We have seen promises to vaccinate the world and dose pledges that are then not met. These broken promises are all too familiar in the response to the climate crisis, with promises to cut emissions and support lower-income countries to deal with the impacts of climate change and transition to greener economies through climate finance not being met.

Furthermore, despite COVID vaccine doses donated by the UK to some COP26 attendees, the ongoing pandemic restricted the ability of delegates from low-income countries who are those most affected by the climate crisis to attend the climate talks last November. The pandemic is also limiting low-income countries’ ability to take much-needed climate action both through the economic effects — vaccine inequity is set to cost the world $2.3 trillion, as well as through restricting the policy space as countries are still in the midst of the public health crisis.

Overall, as a ‘dry run’ for the climate crisis, the COVID pandemic has illuminated the truth behind the slogan “system change not climate change”.

© Shutterstock

How intellectual property is blocking access to greener technologies to fight climate change

The second example of links between the challenges we face in lack of access to medicines and climate change is the impact of intellectual property (IP) in accessing technology. The same laws that underpin the access-to-medicines crisis around enforcing patents through TRIPS apply to innovative green technologies, which are concentrated in rich countries, yet are urgently needed by all countries to adapt their economies and reduce carbon emissions. Green technologies include renewable energy sources; transition technologies to limit the environmental impact of existing sources of emissions; hydrogen cell devices; medicines for new illnesses that arise due to climate; and new crops needed for changing weather patterns.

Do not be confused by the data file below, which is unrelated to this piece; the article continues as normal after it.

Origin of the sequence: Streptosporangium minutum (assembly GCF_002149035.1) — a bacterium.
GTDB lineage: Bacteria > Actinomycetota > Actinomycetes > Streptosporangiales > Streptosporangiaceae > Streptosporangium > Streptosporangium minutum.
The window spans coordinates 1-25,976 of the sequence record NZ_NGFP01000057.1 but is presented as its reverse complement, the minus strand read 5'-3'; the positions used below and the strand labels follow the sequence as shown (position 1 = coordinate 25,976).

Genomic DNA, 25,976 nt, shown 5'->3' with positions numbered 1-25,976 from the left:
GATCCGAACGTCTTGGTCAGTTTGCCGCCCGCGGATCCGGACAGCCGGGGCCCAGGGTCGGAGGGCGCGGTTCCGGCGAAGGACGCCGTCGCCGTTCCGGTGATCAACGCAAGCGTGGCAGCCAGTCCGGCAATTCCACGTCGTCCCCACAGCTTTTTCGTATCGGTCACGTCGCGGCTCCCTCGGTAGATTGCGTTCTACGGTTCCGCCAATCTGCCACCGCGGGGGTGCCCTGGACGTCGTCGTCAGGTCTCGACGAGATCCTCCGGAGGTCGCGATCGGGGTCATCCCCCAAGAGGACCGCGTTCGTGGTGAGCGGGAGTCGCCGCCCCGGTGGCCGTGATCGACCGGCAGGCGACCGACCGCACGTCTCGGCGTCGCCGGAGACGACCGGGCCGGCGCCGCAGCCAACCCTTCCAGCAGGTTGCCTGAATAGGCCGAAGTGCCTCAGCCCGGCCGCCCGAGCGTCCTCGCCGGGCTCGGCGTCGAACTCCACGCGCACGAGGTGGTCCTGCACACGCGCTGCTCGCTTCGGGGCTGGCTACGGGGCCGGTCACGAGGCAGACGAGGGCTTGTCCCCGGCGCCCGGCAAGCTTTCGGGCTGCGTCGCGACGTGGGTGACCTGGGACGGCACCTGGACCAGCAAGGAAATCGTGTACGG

Patents have been seen as key to sparking innovation in this new area, through providing incentives for rapid development. However, their use has been debated at previous COP meetings as to whether patents act as a barrier to access to green technology. Patents also impede swift action in this area as they can take as long as 18 months to be granted and will restrict access for 20 years. As we are facing a global crisis, there have been calls for more international collaboration and sharing of know-how, so innovators can build off each other’s work.

Debates around this at previous COP meetings have led to agreements around technology transfer. For example, the Kyoto Protocol obliges sharing of green technology if held in the public domain, and the creation of an enabling environment for private mechanisms to share, such as know-how pathways and patent pools. There has also been the implementation of initiatives such as WIPO Green, an interactive marketplace that encourages innovation and the diffusion of green technology.

It is unfortunately unclear how effective these interventions have been, and the impact of IP law has not been addressed directly through this. Other solutions proposed have included compulsory licensing to enable countries to override patents for the sake of public interest, for example in the Republic of Korea and Poland.

It is clear that, as with access to medicines, our urgent need to share innovative green technologies to address the climate crisis, requires us to explore fully the impact of IP law on our research and development (R&D) system and how it impacts on access to these vital technologies.

Injustices based on existing rooted power structures

These two case studies provide some insight into the links between access to medicines and the climate crisis. Much remains to be explored in the interaction of these two issues, what we can learn from the responses to both crises, and how the many injustices stem from common causes rooted in the way global systems and power structures are built.

Rebecca Hotchkin

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MSF Access Campaign — Medicines Are Not a Luxury